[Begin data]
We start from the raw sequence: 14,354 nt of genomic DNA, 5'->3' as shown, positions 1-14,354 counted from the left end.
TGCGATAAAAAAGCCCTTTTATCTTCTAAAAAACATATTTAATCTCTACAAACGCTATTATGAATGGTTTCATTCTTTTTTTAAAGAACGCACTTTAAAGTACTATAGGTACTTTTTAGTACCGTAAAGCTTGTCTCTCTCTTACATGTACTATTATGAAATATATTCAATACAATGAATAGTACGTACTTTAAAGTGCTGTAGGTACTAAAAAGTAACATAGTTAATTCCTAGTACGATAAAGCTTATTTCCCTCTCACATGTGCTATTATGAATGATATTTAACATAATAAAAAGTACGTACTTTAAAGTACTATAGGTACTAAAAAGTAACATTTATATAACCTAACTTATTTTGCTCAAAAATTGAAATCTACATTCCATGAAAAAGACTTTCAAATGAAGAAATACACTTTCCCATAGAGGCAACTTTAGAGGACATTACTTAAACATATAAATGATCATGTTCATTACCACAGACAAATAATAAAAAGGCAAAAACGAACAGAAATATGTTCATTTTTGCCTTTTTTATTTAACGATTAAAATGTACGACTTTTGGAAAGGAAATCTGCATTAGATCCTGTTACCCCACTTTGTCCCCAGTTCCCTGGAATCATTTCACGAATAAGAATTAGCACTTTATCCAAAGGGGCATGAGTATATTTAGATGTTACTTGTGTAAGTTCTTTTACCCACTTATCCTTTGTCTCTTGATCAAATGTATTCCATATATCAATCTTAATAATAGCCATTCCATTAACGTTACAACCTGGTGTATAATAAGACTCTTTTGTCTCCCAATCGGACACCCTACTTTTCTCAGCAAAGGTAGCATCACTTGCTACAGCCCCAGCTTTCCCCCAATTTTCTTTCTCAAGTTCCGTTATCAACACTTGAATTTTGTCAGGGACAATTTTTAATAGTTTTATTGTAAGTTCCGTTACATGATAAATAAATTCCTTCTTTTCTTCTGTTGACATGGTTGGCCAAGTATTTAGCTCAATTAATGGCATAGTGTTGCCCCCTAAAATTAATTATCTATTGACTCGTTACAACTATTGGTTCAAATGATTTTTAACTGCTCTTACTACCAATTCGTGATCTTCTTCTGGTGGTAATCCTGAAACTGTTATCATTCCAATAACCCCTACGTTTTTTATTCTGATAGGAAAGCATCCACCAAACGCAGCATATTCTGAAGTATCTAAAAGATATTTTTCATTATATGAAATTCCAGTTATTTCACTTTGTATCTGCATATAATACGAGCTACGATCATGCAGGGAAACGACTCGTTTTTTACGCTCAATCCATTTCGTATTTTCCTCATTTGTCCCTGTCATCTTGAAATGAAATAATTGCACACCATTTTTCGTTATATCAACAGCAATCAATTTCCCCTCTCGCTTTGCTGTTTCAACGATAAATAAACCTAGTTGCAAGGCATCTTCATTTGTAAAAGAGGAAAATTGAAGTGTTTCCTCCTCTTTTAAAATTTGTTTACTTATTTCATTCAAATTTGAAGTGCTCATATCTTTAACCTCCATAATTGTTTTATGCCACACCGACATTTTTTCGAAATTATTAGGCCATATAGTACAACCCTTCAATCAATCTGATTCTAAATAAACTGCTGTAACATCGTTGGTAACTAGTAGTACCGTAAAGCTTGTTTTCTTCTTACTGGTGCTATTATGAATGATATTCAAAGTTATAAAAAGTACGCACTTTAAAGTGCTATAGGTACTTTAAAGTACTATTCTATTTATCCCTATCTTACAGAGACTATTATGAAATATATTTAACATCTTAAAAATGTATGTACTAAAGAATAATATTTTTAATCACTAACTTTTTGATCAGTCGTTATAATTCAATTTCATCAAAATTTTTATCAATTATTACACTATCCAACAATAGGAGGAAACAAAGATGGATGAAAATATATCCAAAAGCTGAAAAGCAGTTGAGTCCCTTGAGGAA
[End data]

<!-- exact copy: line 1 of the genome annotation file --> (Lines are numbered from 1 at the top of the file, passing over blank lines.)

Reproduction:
We start from the raw sequence: 14,354 nt of genomic DNA, 5'->3' as shown, positions 1-14,354 counted from the left end.